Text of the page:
West Indies have requisitioned the services of world-famous psychologist Rudi Webster to sort out the lingering issues of their team ahead of their second Test against India starting on Tuesday.
Webster, lean and watchful as ever, attended the morning nets session of the West Indies team who are fighting to stay alive in the series, having lost the opening Test at Sabina Park by 63 runs.
Unconfirmed reports suggest that Webster will be working with the West Indian team at least for this forthcoming Test at Kensington Oval.
West Indies have been on a losing spree in recent times and their batsmen appear to be trapped in their old failing of wasting good starts.
"When you are in middle, your focus ought be on things going on in the present. You are where your mind is. There are two dangerous things in performance -- one is getting trapped in the past or thinking far too ahead in the future," Webster had said in the past.
"The second thing is thinking about all sorts of foolish things instead of the things you have to do on the field. In both cases, your concentration is in the wrong place."
Webster, widely regarded as cricket's best-known psychologist, was engaged by the Indian team during their last tour to the Caribbean in 2006.
India won the series 1-0 but Webster's direct role in this victory wasn't much highlighted.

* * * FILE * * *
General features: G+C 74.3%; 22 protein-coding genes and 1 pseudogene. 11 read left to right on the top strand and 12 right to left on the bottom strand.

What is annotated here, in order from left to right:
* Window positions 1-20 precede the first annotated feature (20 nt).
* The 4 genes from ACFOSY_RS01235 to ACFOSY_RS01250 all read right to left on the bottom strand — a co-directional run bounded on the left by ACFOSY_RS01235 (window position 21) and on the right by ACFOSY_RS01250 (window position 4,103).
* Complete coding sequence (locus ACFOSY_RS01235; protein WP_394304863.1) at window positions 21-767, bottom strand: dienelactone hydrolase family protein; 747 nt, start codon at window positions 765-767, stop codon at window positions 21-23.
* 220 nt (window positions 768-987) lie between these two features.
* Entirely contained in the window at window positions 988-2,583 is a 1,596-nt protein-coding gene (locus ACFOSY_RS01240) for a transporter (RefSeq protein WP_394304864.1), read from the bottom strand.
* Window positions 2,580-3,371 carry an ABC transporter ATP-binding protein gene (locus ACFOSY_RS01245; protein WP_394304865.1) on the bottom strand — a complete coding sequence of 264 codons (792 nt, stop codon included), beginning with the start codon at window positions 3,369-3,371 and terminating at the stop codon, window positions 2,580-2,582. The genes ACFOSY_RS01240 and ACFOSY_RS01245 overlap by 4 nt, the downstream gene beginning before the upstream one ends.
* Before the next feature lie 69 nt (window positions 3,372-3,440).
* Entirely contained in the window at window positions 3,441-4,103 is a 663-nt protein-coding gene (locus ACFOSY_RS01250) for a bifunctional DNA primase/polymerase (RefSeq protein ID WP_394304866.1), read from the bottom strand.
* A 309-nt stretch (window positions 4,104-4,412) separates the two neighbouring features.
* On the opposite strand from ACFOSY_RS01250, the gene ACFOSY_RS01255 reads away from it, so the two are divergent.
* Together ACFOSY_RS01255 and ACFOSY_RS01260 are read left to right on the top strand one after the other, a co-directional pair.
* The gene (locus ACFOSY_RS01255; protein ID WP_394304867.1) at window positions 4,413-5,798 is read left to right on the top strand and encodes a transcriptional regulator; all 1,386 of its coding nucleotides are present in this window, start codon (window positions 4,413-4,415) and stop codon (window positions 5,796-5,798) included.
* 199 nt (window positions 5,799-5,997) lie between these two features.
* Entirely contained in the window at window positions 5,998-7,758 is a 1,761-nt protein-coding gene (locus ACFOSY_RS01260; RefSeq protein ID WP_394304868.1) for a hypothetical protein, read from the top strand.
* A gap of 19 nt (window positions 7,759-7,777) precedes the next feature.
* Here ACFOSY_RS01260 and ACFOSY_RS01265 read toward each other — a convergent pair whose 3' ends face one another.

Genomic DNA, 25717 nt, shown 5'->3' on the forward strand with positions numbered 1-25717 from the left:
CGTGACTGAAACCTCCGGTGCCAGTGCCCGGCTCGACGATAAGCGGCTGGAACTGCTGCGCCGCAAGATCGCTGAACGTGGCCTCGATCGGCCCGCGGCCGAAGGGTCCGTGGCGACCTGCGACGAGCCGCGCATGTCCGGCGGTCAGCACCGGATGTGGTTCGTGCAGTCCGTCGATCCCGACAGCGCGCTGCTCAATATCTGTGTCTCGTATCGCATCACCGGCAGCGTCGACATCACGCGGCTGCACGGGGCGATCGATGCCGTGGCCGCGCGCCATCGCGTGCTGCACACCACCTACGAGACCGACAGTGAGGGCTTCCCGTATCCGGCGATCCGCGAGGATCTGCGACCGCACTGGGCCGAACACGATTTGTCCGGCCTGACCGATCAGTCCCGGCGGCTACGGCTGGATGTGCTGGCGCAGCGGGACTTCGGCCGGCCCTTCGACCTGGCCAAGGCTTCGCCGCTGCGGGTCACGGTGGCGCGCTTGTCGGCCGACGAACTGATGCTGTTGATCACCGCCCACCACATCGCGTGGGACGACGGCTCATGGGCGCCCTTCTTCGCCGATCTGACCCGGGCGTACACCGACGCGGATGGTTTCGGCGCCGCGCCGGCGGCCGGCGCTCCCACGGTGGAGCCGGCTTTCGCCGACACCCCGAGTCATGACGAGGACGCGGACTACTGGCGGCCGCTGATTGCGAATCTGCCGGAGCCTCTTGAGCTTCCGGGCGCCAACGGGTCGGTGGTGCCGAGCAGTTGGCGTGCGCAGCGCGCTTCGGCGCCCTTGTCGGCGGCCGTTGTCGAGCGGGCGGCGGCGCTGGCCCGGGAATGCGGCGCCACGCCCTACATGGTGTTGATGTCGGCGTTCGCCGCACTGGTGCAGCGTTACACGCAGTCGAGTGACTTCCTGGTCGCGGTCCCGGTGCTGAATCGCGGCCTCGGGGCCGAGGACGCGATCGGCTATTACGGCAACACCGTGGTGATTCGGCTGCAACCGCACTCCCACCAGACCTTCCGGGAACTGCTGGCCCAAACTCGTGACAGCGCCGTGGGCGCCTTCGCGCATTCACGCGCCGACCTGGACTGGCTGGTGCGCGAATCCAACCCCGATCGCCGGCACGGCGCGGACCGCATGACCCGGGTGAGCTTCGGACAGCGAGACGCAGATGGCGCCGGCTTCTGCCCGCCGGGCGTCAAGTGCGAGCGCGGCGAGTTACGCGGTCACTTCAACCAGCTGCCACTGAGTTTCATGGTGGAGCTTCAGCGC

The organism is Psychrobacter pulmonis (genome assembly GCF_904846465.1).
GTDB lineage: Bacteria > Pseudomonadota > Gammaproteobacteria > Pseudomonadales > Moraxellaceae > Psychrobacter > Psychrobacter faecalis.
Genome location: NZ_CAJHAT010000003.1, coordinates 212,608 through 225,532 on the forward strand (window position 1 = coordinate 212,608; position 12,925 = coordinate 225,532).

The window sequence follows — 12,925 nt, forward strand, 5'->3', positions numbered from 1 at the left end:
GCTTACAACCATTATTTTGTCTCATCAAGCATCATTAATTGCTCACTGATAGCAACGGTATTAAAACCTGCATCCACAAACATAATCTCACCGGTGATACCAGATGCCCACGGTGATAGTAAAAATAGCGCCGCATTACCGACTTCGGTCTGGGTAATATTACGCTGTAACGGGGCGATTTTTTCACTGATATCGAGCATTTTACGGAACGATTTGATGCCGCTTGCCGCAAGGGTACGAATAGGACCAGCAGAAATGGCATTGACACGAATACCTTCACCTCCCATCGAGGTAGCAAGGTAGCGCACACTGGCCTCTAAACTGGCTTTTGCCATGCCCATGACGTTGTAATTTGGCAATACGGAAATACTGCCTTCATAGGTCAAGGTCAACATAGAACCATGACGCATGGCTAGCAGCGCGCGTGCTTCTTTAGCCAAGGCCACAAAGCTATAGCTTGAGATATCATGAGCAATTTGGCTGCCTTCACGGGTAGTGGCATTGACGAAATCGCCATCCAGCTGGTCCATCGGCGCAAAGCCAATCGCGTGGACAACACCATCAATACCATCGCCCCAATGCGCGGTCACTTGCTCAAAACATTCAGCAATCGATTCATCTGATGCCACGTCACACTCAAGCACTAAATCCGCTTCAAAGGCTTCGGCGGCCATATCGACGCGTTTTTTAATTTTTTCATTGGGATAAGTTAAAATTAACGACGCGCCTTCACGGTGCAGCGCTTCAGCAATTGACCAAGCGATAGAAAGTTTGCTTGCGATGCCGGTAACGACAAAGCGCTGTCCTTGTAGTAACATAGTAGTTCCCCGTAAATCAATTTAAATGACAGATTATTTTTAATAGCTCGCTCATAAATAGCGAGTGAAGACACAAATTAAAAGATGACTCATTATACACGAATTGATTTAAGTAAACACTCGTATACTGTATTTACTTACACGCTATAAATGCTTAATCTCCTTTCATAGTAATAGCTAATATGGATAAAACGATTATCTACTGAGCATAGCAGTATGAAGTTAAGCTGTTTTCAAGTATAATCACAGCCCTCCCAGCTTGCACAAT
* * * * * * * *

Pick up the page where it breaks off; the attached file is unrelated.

Webster then had one-to-one sessions with many Indian cricketers, including opener Virender Sehwag who is injured and missed out on the Caribbean tour.
Webster, 71, is fond of many Indian cricketers, including captain Mahendra Singh Dhoni and Sehwag himself.
He rates Sehwag as a better striker of a cricket ball than even Sir Garfield Sobers, Viv Richards, Sachin Tendulkar and Graeme Pollock. He terms the Delhi dasher as "once in a generation cricketer."
As for Dhoni Webster said he "always felt Dhoni was going to be a tremendous leader."
After the Kingston Test, Dhoni now has won 15 of the 25 Tests he has skippered.
Webster, a local who now lives in Grenada, played first class cricket with Warwickshire during his younger days.
Greg Chappell benefitted from his advice which ended his run-drought of 1981-82.
Webster also mentally groomed Viv Richards after he was haunted by his team's defeat at the hands of Australia 1-5 during their Down Under tour of 1975-76.